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Abstract: Episodic Migration of Natural Gas: A New Concept of Dynamic Filling of Oil and Gas Fields

Martin Schoell

Natural gases form through bacterial and thermogenic conversion of organic matter over extended geological time. The isotopic properties of methane and C2+ hydrocarbons are controlled by maturation and mixing. Gas fields which are actively and repeatedly charged over extended periods of gas formation will receive compositionally and isotopically variable charges of natural gases that can mix in different proportions in single reservoirs. As a result of episodic migration, gases are often different between individual reservoir sands, which is useful for many development and production applications.

Episodic migration and multiple filling of reservoirs is a ubiquitous phenomenon observed in small and giant gas fields throughout the world. The following case histories from own research and from the literature will be discussed to illustrate this phenomenon:

South Italy: Pliocene reservoirs in the Apulian basin are mixtures of thermogenic and bacterial gases. Carbon isotope signatures of methane and nitrogen contents are direct tracers for the thermogenic component in the gas mixtures. Gas composition variations within continuous reservoir sands suggest a two phase filling of the reservoirs which are in some cases still unmixed.

Gulf of Mexico: Gases in the Gulf of Mexico are in many cases mixtures of thermogenic and bacterial gases. Variations in isotopic signatures in one field often change from reservoir to reservoir as a result of different mixing ratios of bacterial and thermogenic gases.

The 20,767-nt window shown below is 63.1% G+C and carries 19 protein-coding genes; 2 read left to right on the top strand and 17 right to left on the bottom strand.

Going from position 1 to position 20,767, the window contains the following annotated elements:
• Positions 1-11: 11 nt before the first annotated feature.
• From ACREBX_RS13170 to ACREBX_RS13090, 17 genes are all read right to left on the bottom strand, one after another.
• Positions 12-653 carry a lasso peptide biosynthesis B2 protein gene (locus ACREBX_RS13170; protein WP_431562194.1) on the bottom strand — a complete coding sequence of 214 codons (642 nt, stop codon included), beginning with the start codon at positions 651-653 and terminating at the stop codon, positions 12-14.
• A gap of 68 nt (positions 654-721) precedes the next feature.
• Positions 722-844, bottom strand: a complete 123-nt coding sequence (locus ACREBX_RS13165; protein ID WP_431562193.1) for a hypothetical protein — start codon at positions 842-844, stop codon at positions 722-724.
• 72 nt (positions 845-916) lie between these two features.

Angola: Giant oil fields off-shore Cabinda contain thermogenic gases with different isotopic signatures in the gas cap and the oil leg, indicating a two phase migration of thermogenic gases from mature to post-mature sources. The gas/oil columns are in some cases variable and suggest compartmentalization and/or unmixed oil hydrocarbon columns.

Yacheng Gas Field: Gas composition and isotopic signatures of methane change from west to east in this giant field in the S. China Sea. Inert gas contents also vary vertically in the reservoir suggesting a late charge of a CO2 rich gas into the structure.

Gorgon Field/Australian NW shelf and Sleipner Field/Norway: Thermogenic gases as well as inert gas contents in the Gorgon and Sleipner fields vary vertically in wells and between wells across the fields, suggesting episodic charges to these fields.

The variations in inert components in the Yacheng, Gorgon and Sleipner Fields suggest that the concept of episodic migration applies also to inert gases. Gas Isotope variations in individual gas fields caused by episodic migration can be used for reservoir mapping, production allocation and many other oil and gas field operations.

AAPG Search and Discovery Article #90956©1995 AAPG International Convention and Exposition Meeting, Nice, France